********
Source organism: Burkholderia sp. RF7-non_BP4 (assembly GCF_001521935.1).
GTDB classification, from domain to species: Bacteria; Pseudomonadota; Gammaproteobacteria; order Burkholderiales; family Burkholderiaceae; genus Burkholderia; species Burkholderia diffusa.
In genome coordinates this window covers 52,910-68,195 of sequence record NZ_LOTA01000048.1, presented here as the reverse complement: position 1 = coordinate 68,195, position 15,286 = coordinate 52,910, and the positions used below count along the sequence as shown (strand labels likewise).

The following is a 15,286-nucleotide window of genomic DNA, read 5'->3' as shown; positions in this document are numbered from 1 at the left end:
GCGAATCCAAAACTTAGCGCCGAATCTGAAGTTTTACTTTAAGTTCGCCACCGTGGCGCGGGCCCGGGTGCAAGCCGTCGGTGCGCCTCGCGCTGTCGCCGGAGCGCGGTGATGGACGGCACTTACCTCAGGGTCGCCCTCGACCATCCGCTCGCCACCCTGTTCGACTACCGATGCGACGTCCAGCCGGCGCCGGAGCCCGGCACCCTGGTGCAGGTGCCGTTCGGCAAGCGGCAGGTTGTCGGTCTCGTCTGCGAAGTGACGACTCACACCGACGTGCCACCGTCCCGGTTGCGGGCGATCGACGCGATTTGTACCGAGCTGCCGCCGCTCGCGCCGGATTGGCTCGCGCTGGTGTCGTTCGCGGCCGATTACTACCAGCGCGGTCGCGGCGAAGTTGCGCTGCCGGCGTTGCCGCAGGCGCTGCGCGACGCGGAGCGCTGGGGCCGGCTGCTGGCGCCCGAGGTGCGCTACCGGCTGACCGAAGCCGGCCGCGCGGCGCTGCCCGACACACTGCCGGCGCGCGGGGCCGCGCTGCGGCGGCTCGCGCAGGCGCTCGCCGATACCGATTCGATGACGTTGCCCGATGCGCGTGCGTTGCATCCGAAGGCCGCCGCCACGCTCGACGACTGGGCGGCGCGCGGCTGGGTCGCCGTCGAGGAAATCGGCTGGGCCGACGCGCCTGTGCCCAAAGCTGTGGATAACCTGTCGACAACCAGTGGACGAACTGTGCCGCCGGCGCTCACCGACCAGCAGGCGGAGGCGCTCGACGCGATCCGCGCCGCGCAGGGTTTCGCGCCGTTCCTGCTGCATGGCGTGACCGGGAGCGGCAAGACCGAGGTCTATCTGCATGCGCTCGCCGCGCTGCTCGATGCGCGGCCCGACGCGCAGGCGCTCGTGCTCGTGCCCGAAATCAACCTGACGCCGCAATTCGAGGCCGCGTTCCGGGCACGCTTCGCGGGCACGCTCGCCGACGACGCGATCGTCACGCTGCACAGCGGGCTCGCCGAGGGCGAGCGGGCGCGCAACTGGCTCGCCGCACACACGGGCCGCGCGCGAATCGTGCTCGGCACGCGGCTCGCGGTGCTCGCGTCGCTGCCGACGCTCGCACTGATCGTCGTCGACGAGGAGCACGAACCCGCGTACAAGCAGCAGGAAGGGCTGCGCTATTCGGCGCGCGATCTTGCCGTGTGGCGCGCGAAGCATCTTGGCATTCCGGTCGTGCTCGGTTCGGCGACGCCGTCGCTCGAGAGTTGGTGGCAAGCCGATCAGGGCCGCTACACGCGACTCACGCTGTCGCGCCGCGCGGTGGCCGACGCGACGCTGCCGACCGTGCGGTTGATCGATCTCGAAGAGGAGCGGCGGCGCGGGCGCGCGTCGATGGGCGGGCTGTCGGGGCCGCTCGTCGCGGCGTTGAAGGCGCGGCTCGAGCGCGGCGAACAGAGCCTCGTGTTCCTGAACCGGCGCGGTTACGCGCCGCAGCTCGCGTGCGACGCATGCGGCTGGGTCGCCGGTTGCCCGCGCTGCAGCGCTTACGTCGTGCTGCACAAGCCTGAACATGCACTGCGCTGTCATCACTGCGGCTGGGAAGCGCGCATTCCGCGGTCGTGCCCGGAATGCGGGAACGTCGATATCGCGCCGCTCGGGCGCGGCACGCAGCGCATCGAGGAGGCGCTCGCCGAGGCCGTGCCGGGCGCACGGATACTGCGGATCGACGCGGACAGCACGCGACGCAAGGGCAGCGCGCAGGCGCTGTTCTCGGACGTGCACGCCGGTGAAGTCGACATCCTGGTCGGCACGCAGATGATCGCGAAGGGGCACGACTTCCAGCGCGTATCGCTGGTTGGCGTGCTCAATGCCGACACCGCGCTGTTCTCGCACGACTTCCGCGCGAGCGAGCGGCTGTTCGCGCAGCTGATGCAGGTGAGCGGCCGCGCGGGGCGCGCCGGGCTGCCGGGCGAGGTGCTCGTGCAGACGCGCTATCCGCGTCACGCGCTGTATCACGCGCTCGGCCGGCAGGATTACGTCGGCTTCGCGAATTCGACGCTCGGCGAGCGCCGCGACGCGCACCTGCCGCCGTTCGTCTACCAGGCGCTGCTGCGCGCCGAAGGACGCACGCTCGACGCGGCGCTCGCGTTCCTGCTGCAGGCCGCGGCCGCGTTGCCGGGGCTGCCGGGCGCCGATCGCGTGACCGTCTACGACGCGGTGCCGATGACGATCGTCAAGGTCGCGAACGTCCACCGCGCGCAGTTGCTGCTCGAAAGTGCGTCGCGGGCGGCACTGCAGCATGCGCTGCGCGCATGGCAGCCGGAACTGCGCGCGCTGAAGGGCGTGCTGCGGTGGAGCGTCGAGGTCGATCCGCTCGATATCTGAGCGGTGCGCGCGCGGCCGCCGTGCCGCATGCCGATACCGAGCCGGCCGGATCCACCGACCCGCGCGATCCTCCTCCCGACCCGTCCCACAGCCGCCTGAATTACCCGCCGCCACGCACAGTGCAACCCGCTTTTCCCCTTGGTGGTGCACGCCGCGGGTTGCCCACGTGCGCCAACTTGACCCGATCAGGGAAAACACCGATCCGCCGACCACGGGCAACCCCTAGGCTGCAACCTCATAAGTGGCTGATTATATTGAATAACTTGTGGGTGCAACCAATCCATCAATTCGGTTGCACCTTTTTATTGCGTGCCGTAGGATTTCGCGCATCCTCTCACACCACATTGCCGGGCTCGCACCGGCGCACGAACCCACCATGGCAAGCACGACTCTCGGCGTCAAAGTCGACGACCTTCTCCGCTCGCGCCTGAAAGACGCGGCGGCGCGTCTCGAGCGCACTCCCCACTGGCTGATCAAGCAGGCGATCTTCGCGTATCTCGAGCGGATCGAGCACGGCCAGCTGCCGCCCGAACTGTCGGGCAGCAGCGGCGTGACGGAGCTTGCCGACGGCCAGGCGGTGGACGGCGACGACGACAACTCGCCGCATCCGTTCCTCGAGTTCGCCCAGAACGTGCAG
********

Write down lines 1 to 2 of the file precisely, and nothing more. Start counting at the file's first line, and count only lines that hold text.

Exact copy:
Source organism: Burkholderia sp. RF7-non_BP4 (assembly GCF_001521935.1).
GTDB classification, from domain to species: Bacteria; Pseudomonadota; Gammaproteobacteria; order Burkholderiales; family Burkholderiaceae; genus Burkholderia; species Burkholderia diffusa.